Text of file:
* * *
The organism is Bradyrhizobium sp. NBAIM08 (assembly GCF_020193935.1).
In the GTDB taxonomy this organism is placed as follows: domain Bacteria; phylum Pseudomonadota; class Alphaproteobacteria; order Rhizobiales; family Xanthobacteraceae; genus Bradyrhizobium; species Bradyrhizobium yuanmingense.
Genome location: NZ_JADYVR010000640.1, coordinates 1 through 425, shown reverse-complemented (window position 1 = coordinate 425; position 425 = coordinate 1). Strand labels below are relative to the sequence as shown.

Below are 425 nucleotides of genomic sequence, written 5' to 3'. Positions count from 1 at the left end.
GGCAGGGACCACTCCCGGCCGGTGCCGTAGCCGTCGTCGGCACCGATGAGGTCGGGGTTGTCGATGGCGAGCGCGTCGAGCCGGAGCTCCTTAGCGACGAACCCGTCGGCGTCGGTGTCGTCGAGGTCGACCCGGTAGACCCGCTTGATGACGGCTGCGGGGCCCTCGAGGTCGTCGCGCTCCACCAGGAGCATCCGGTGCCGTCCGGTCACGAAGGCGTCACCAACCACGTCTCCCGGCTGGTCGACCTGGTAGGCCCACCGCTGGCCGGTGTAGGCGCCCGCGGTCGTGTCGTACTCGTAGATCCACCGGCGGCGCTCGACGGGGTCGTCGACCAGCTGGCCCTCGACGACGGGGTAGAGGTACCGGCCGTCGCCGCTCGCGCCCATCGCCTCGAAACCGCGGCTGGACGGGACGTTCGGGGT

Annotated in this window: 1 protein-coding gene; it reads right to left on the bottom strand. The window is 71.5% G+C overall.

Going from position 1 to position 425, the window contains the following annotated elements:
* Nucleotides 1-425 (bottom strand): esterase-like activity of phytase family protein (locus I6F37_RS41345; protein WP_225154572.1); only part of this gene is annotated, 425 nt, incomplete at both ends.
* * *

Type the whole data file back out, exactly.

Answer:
The organism is Bradyrhizobium sp. NBAIM08 (assembly GCF_020193935.1).
In the GTDB taxonomy this organism is placed as follows: domain Bacteria; phylum Pseudomonadota; class Alphaproteobacteria; order Rhizobiales; family Xanthobacteraceae; genus Bradyrhizobium; species Bradyrhizobium yuanmingense.
Genome location: NZ_JADYVR010000640.1, coordinates 1 through 425, shown reverse-complemented (window position 1 = coordinate 425; position 425 = coordinate 1). Strand labels below are relative to the sequence as shown.

Below are 425 nucleotides of genomic sequence, written 5' to 3'. Positions count from 1 at the left end.
GGCAGGGACCACTCCCGGCCGGTGCCGTAGCCGTCGTCGGCACCGATGAGGTCGGGGTTGTCGATGGCGAGCGCGTCGAGCCGGAGCTCCTTAGCGACGAACCCGTCGGCGTCGGTGTCGTCGAGGTCGACCCGGTAGACCCGCTTGATGACGGCTGCGGGGCCCTCGAGGTCGTCGCGCTCCACCAGGAGCATCCGGTGCCGTCCGGTCACGAAGGCGTCACCAACCACGTCTCCCGGCTGGTCGACCTGGTAGGCCCACCGCTGGCCGGTGTAGGCGCCCGCGGTCGTGTCGTACTCGTAGATCCACCGGCGGCGCTCGACGGGGTCGTCGACCAGCTGGCCCTCGACGACGGGGTAGAGGTACCGGCCGTCGCCGCTCGCGCCCATCGCCTCGAAACCGCGGCTGGACGGGACGTTCGGGGT

Annotated in this window: 1 protein-coding gene; it reads right to left on the bottom strand. The window is 71.5% G+C overall.

Going from position 1 to position 425, the window contains the following annotated elements:
* Nucleotides 1-425 (bottom strand): esterase-like activity of phytase family protein (locus I6F37_RS41345; protein WP_225154572.1); only part of this gene is annotated, 425 nt, incomplete at both ends.